An Orkney company has launched its new tidal energy turbine - the largest of its kind in the world.
Orkney based Scotrenewables Tidal Power launched its 2MW SR2000 in Belfast this week.
The company, which is at the forefront of the floating tidal technology sector, unveiled the 550 tonne machine at Harland & Wolff Heavy Industries Ltd in Belfast on Thursday May 12th. It is the first commercial scale machine the company has built. The turbine will undergo preliminary tow trials in Belfast Lough before being towed to the European Marine Energy Centre (EMEC) in Orkney to commence a grid connected test programme.
The SR2000 is the culmination of more than 12 years of a detailed and incremental engineering R&D programme, with the project being supported by £1.25m funding under the Scottish Government’s WATERS2 initiative. The turbine design follows Scotrenewables’ floating generating platform philosophy, which the company expects will deliver a step-change cost and risk reduction to the commercial tidal energy sector.
Speaking at the launch the company’s Chief Executive Officer, Andrew Scott, said: “This is an exciting time for the Company and a major milestone to reach, and is the result of an enormous effort by a dedicated team at Scotrenewables. We’ve also been fortunate to have been supported by a committed group of suppliers through the build, especially here with Harland and Wolff in Belfast.” Talking of the forward programme Andrew added: “We’re now looking forward to getting the machine up to EMEC and start the test programme to demonstrate more of the clear engineering and cost advantages our approach can bring to the commercial tidal sector.”
The company’s progress has been underpinned by longstanding support and investment of more than £25 million from main investors: ABB, (Scottish Government’s) Renewable Energy Investment Fund, DP Energy, Fred. Olsen Group and Total New Energies.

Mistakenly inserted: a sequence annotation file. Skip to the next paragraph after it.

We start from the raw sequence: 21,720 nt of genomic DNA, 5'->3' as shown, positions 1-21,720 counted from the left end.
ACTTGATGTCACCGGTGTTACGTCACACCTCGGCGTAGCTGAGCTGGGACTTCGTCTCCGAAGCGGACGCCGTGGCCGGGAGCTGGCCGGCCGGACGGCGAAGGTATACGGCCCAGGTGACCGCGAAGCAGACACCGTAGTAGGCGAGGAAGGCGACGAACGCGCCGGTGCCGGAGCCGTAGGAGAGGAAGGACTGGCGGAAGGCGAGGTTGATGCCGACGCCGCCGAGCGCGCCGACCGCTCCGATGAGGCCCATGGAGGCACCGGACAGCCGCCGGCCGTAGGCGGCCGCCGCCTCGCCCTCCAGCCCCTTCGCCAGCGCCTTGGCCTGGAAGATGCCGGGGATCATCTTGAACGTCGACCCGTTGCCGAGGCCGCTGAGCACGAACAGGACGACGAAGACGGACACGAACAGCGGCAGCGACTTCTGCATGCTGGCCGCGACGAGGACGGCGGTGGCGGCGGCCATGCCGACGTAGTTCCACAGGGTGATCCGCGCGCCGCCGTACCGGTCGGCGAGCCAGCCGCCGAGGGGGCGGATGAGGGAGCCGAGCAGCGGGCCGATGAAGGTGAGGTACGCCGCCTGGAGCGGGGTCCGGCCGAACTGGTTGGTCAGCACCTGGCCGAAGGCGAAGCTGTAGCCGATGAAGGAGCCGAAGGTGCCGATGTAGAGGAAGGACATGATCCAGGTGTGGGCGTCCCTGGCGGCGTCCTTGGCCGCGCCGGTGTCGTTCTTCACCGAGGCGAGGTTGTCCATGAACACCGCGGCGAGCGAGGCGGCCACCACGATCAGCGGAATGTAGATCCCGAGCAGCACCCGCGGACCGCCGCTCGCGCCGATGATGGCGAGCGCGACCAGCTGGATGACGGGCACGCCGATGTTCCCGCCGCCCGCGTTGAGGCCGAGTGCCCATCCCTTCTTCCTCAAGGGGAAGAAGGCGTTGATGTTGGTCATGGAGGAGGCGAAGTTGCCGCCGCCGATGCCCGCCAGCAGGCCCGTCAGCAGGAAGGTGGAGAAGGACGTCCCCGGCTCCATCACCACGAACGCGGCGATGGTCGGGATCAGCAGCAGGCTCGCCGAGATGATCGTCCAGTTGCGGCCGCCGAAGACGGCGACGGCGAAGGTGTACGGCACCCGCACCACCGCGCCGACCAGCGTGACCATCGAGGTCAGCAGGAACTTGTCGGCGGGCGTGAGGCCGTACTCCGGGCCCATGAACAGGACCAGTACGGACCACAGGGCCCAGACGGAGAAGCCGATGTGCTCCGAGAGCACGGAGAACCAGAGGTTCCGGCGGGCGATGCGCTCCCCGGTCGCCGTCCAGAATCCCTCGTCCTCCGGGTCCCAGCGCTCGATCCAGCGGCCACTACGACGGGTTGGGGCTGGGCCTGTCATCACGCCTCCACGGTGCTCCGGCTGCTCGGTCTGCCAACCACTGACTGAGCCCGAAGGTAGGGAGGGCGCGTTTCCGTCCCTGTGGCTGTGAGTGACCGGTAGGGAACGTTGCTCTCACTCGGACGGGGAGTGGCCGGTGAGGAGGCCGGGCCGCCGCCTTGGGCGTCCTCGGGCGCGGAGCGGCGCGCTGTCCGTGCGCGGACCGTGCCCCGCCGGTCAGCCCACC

Simon de Pietro, CEO of DP Energy and key investor in the project says the tidal energy sector is rapidly approaching maturity. “The sector is now beyond its emerging phase and the SR2000 device is a bold step forward proving the viability of tidal as a sustainable, reliable and predictable energy source.”
Steel fabrication of the machine was carried out by fabricators in Scotland, Northern Ireland and England with assembly and commissioning of the SR2000 taking place at Harland & Wolff shipyard over the past 12 months, drawing on H&W’s 150 years of marine manufacturing experience to deliver this next generation technology.
CEO of H&W, Robert Cooper, speaking of the project said the firm remains to the fore of renewable offshore energy developments. “We are very pleased to be able to deliver this state of the art device and to help Scotland and Northern Ireland develop new energy generating technologies.”
Find out more about the renewables industry in Orkney from the Energy of Orkney website.